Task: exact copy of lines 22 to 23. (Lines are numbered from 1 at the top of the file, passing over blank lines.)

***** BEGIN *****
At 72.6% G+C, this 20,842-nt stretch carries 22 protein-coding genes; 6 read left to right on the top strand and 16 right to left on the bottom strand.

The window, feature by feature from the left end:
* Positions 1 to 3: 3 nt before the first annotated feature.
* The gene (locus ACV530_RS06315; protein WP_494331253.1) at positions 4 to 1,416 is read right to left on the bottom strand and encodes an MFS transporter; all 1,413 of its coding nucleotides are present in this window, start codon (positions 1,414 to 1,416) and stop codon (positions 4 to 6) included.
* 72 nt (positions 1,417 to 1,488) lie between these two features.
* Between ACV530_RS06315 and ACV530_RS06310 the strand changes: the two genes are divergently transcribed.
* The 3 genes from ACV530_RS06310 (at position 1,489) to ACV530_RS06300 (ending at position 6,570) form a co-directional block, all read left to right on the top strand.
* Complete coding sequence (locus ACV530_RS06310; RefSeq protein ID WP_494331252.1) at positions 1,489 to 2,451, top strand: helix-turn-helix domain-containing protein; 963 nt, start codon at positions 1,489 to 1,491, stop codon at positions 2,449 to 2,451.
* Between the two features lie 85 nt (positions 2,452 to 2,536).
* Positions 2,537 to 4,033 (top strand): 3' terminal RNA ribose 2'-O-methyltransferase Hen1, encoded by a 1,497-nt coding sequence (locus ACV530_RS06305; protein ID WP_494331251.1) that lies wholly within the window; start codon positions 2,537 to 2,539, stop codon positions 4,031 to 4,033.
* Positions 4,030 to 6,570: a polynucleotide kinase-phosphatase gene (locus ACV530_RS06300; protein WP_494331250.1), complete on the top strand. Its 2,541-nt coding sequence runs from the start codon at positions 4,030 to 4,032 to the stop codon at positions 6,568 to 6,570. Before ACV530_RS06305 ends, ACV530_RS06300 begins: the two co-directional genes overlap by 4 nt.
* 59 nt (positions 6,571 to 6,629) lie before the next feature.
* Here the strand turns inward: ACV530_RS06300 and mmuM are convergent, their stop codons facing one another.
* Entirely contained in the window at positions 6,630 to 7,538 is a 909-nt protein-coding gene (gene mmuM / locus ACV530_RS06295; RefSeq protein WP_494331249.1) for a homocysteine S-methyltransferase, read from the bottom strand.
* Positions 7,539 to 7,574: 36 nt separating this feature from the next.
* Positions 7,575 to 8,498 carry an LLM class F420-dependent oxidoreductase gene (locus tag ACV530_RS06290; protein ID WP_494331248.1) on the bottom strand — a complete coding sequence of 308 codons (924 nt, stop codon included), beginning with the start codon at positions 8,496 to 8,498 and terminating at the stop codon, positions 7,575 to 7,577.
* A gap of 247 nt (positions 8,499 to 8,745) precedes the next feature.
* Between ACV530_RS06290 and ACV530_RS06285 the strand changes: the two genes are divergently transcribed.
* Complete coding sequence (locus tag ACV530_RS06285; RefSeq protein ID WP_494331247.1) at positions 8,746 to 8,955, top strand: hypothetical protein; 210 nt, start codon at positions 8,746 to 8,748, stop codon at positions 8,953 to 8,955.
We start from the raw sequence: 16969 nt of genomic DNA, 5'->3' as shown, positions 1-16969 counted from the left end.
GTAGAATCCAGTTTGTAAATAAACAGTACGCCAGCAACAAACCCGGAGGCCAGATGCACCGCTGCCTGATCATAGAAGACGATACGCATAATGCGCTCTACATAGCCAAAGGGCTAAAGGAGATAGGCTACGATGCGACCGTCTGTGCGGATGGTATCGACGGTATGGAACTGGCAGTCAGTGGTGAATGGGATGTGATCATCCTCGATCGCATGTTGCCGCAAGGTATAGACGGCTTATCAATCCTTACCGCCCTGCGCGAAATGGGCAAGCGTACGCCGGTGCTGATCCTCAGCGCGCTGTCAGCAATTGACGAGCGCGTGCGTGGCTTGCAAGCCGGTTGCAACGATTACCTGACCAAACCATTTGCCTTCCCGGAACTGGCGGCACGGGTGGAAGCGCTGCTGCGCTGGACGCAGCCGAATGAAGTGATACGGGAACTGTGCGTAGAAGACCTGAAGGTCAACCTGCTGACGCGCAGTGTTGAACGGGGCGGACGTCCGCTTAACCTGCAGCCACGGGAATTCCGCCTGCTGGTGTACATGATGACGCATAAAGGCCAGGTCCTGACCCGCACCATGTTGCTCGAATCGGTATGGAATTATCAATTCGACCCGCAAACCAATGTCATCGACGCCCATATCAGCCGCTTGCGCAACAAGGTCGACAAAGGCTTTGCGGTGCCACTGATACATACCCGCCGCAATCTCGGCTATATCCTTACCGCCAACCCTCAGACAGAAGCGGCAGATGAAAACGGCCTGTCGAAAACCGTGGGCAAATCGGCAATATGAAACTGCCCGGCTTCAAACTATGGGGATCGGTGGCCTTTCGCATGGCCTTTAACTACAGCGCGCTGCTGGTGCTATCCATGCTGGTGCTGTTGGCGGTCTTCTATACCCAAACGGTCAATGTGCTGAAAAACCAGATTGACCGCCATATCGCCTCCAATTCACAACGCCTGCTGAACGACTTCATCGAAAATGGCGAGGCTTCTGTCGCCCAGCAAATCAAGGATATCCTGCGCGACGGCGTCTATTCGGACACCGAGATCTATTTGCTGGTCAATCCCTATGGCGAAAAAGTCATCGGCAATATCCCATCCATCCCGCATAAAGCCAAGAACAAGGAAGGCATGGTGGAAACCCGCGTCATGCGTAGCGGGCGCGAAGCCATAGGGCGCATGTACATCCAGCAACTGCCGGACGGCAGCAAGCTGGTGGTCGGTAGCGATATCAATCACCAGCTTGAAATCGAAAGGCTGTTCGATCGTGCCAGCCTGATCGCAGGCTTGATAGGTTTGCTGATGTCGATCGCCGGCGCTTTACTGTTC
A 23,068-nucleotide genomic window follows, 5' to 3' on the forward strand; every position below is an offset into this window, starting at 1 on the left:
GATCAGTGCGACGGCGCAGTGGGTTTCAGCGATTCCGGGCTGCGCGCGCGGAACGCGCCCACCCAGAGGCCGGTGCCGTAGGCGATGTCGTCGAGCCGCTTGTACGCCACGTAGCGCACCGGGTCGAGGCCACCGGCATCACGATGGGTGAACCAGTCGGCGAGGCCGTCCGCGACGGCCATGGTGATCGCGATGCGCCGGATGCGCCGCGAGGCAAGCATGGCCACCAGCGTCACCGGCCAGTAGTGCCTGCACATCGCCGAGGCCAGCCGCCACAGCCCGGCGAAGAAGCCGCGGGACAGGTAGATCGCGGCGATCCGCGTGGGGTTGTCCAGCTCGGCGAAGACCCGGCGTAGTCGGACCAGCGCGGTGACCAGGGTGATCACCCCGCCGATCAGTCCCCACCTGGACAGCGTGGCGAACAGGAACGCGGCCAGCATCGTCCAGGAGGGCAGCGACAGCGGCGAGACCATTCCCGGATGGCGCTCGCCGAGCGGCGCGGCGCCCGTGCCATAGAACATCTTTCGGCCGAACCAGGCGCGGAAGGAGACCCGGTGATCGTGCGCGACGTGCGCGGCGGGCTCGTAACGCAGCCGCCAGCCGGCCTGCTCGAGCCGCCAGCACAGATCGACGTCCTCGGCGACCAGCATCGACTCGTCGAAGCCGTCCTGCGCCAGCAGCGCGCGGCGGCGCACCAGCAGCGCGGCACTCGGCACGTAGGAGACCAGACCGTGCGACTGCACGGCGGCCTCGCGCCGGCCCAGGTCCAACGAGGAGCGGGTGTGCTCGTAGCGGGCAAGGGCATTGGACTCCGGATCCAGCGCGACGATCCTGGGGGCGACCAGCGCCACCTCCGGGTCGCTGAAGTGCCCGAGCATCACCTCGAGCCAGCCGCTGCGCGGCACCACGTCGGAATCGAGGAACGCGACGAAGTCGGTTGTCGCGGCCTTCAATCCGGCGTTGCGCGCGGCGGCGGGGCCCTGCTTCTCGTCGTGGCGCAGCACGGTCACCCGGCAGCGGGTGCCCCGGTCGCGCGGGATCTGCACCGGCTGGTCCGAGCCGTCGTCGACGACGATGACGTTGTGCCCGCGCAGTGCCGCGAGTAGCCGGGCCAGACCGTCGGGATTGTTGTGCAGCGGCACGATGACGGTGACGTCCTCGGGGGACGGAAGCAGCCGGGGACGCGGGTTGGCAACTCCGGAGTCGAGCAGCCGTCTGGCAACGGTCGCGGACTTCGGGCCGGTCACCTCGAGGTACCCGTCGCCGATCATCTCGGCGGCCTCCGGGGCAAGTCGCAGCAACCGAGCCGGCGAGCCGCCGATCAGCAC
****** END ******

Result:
A 23,068-nucleotide genomic window follows, 5' to 3' on the forward strand; every position below is an offset into this window, starting at 1 on the left:
GATCAGTGCGACGGCGCAGTGGGTTTCAGCGATTCCGGGCTGCGCGCGCGGAACGCGCCCACCCAGAGGCCGGTGCCGTAGGCGATGTCGTCGAGCCGCTTGTACGCCACGTAGCGCACCGGGTCGAGGCCACCGGCATCACGATGGGTGAACCAGTCGGCGAGGCCGTCCGCGACGGCCATGGTGATCGCGATGCGCCGGATGCGCCGCGAGGCAAGCATGGCCACCAGCGTCACCGGCCAGTAGTGCCTGCACATCGCCGAGGCCAGCCGCCACAGCCCGGCGAAGAAGCCGCGGGACAGGTAGATCGCGGCGATCCGCGTGGGGTTGTCCAGCTCGGCGAAGACCCGGCGTAGTCGGACCAGCGCGGTGACCAGGGTGATCACCCCGCCGATCAGTCCCCACCTGGACAGCGTGGCGAACAGGAACGCGGCCAGCATCGTCCAGGAGGGCAGCGACAGCGGCGAGACCATTCCCGGATGGCGCTCGCCGAGCGGCGCGGCGCCCGTGCCATAGAACATCTTTCGGCCGAACCAGGCGCGGAAGGAGACCCGGTGATCGTGCGCGACGTGCGCGGCGGGCTCGTAACGCAGCCGCCAGCCGGCCTGCTCGAGCCGCCAGCACAGATCGACGTCCTCGGCGACCAGCATCGACTCGTCGAAGCCGTCCTGCGCCAGCAGCGCGCGGCGGCGCACCAGCAGCGCGGCACTCGGCACGTAGGAGACCAGACCGTGCGACTGCACGGCGGCCTCGCGCCGGCCCAGGTCCAACGAGGAGCGGGTGTGCTCGTAGCGGGCAAGGGCATTGGACTCCGGATCCAGCGCGACGATCCTGGGGGCGACCAGCGCCACCTCCGGGTCGCTGAAGTGCCCGAGCATCACCTCGAGCCAGCCGCTGCGCGGCACCACGTCGGAATCGAGGAACGCGACGAAGTCGGTTGTCGCGGCCTTCAATCCGGCGTTGCGCGCGGCGGCGGGGCCCTGCTTCTCGTCGTGGCGCAGCACGGTCACCCGGCAGCGGGTGCCCCGGTCGCGCGGGATCTGCACCGGCTGGTCCGAGCCGTCGTCGACGACGATGACGTTGTGCCCGCGCAGTGCCGCGAGTAGCCGGGCCAGACCGTCGGGATTGTTGTGCAGCGGCACGATGACGGTGACGTCCTCGGGGGACGGAAGCAGCCGGGGACGCGGGTTGGCAACTCCGGAGTCGAGCAGCCGTCTGGCAACGGTCGCGGACTTCGGGCCGGTCACCTCGAGGTACCCGTCGCCGATCATCTCGGCGGCCTCCGGGGCAAGTCGCAGCAACCGAGCCGGCGAGCCGCCGATCAGCAC